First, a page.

The Dream Machine

Together with my colleague Aaron Goldsman and Professor Kevin Young, I curated the exhibition “The Dream Machine: The Beat Generation & the Counterculture, 1940-1975.” This show ran from September 2017 to June 2018 at Emory University’s Schatten Gallery in the Robert W. Woodruff Library.

The exhibition reconsidered postwar literature and the ways it mirrored, predicted, and remade the culture around it, with special focus on the influential group known as “the Beats.” Pulling from the Rose Library’s rich literary collections, especially the Raymond Danowski Poetry Library, the show rediscovered a number of fascinating countercultural writers and was the first major consideration of the Beats in the U.S. in nearly a decade.

I loved working on this project and exploring every facet of exhibition curation– artifact selection, label copy, design, installation, and programming. Emory’s wonderful exhibitions team Kathy Dixson, John Klingler, and Gretchen Warner were a huge help making this exhibition come to life.

Aaron and I at the opening of our exhibition.
Our title artifact: Brion Gysin and Ian Sommerville’s Dreamachine.

Our exhibition takes its name from Brion Gysin and Ian Sommerville’s Dreammachine, a device that uses stroboscopic light to stimulate “alpha waves” in the brain, neural signals associated with relaxation and reverie. To achieve the desired effect, the viewer is meant to sit directly in front of the device with closed eyes. As the paper column rotates on the record turntable, a light suspended within flashes through slits cut into the screen. The strobing light falls onto the viewer’s eyelids at a rate of roughly ten flashes per second, inducing a dream-like state.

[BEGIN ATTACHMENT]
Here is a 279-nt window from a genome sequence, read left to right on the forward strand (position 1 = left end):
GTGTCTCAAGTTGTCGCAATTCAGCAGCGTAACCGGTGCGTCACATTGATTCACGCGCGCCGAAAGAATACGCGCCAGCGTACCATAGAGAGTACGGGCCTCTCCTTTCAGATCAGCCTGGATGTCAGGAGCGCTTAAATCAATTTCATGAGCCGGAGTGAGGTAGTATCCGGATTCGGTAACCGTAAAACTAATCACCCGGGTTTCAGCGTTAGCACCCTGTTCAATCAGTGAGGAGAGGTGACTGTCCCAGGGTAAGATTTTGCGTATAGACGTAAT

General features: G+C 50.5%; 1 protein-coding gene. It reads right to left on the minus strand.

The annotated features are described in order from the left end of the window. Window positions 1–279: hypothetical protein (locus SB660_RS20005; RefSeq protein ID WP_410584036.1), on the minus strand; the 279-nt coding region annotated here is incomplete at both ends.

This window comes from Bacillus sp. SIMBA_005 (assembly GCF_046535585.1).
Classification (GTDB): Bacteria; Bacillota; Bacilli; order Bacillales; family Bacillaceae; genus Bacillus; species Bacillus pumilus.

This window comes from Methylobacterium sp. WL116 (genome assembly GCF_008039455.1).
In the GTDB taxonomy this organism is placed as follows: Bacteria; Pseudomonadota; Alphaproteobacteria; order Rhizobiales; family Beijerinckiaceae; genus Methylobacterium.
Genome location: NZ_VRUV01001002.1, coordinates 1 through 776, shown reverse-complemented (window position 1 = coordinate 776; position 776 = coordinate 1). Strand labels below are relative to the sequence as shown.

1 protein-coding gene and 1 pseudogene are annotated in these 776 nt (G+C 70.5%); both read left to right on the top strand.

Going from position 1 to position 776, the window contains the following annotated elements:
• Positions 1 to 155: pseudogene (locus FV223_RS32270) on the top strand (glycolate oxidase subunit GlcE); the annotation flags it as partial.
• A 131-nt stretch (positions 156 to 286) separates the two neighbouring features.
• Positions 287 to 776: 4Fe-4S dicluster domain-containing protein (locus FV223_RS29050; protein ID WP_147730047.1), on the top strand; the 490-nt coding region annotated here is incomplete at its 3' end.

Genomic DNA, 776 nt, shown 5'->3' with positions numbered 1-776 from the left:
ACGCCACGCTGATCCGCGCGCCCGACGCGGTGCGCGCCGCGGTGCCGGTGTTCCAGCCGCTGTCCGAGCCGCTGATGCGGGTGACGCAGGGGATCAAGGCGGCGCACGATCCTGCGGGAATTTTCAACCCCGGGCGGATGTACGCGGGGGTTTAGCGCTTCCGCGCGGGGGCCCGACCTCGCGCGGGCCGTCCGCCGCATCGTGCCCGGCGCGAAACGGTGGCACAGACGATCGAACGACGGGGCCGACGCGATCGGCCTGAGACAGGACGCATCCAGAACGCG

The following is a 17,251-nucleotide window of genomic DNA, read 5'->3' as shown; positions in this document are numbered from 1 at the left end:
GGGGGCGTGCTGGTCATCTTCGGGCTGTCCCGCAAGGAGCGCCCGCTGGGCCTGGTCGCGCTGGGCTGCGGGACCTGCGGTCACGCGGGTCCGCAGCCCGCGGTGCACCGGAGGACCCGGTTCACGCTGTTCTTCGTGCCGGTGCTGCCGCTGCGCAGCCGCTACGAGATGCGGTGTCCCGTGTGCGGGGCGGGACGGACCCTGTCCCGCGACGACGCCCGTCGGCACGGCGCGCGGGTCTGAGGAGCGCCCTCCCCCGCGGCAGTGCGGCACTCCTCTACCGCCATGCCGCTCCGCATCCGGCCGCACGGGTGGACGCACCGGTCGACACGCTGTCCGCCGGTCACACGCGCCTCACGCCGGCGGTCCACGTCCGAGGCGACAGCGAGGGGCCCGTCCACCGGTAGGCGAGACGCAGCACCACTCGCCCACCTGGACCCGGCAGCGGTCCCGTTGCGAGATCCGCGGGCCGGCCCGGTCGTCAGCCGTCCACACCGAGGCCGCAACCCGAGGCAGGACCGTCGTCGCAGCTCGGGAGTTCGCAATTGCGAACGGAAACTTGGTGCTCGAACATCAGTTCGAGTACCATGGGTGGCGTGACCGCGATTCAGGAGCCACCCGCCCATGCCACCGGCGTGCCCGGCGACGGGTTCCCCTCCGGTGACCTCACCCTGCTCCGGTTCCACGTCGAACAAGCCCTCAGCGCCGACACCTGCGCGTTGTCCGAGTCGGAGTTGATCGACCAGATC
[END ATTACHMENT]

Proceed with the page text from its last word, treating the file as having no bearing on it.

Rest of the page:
Like so many artifacts of the Beat Generation, the Dreamachine combines an interest in experimental process with the desire to discover unrealized worlds.

This exhibition itself is a machine for dreaming: a vision of radical experiments in the realms of art, politics, and community.

Anne Waldman

Anne Waldman gave a wonderful reading at our opening. In her reading, she said “the archive listens into the margins.” I think that’s especially true at Emory, where education and access are essential parts of the archival mission.

“The archive listens into the margins.”

Anne Waldman

It was wonderful to see students and visitors make use of the exhibition all year long. I led curators’ tours and helped classes craft assignments around the exhibition. In the spring of 2018, I organized a poetry reading on Beats and Buddhism. This reading interspersed Buddhist poems in their original languages with Beat works inspired by this rich tradition. It was important to me to bringing a diversity of voices and perspectives into the exhibition space.


Student engagement at the Tank Full of Dreams reading

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